Medicaid expansion advocates look for help from business groups
Medicaid expansion advocates look to business
Expanding Medicaid remains a hard sell in most states. Hospitals and patient advocates are finding they can do it with the right friends and if they show jittery lawmakers how to do it without growing an already crushing fiscal burden.
State legislatures this month are beginning the sessions that will determine whether they go along with the historic expansion of Medicaid scheduled for 2014 under the Patient Protection and Affordable Care Act.
Raising eligibility to all legal residents with family incomes of up to 138% of the federal poverty level was a central pillar of the law and is expected to add 7 million beneficiaries next year. But the U.S. Supreme Court set off a state-by-state scrum over expansion when it eliminated penalties on states that don’t expand as part of its June 2012 decision upholding the law.
Provider and patient advocates in many states have joined with insurers and union groups to prod political leaders toward expan- sion. But the recruitment of business groups to the cause has proved critical in many Republican-led states.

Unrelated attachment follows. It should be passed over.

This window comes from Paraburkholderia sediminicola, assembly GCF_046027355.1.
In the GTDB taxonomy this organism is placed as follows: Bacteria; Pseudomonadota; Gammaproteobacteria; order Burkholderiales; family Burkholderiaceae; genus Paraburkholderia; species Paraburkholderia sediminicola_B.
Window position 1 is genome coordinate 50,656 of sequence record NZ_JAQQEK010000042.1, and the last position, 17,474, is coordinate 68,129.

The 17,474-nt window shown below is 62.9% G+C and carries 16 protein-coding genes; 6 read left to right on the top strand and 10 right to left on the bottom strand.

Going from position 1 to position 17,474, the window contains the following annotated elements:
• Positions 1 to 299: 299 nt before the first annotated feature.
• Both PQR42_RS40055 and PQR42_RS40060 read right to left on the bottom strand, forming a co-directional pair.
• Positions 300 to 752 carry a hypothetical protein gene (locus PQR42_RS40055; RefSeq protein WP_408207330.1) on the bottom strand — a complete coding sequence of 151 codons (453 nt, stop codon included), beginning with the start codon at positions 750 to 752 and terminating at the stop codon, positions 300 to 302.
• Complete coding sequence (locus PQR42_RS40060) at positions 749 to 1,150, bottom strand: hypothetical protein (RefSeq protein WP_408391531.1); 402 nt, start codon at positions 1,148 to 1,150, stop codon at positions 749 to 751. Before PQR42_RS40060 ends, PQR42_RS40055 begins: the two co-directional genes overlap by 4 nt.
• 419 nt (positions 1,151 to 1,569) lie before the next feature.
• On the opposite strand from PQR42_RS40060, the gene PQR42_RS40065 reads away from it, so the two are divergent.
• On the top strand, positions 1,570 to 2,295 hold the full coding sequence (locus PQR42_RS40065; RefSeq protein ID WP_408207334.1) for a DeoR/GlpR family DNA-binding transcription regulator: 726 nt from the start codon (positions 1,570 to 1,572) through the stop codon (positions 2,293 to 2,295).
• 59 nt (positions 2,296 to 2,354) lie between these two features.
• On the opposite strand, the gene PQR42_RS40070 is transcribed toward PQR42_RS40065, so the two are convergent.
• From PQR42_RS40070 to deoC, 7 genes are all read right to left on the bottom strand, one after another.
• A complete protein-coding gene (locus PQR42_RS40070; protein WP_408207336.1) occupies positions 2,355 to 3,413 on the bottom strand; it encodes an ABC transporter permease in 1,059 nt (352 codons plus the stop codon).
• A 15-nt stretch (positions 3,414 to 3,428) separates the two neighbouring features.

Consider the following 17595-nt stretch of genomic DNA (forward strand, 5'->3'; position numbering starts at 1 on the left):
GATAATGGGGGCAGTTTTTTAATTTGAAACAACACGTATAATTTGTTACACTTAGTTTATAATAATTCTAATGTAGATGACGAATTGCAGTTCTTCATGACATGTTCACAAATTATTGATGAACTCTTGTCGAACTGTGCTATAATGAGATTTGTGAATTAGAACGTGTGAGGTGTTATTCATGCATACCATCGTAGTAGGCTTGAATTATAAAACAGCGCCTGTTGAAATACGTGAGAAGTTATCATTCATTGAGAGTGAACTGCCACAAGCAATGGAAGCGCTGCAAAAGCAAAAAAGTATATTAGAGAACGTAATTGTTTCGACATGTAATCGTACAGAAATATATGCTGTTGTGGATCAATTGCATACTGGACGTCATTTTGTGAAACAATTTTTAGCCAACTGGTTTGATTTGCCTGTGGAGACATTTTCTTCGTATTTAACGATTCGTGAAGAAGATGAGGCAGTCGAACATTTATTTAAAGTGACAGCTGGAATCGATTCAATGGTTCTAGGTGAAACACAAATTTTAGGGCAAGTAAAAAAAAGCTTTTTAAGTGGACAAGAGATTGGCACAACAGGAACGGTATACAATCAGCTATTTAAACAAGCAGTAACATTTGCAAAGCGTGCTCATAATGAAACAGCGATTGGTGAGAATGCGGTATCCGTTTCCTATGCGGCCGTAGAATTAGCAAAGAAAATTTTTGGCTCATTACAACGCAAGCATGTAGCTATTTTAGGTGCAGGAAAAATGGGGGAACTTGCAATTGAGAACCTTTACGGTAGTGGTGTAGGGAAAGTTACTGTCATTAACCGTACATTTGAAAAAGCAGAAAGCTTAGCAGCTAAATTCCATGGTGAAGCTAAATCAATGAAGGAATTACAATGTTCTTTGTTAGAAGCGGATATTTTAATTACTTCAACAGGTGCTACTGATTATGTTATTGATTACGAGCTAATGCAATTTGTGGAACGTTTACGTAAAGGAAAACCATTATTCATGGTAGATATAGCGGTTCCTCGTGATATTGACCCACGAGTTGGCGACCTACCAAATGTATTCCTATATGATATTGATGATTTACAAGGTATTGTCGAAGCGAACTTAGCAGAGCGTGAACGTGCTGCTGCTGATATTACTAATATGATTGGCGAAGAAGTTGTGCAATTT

“Having that natural ally emerge out of years of working closely with the business community has helped greatly in our efforts” to expand Medicaid, said Pete Wertheim, a spokesman for the Arizona Hospital and Healthcare Association.
Arizona is one of four states with Republican governors who have decided in recent weeks to support growing their Medicaid programs, despite their continued opposition to the underlying federal law that authorized the expansion. Arizona Gov. Jan Brewer’s support coincided with the state Chamber of Commerce’s move to back the expansion, Wertheim said.
Medicaid advocates in other states have taken note and are pouring energy into corralling support from business leaders.
For instance, the board of directors of the Florida Chamber of Commerce is expected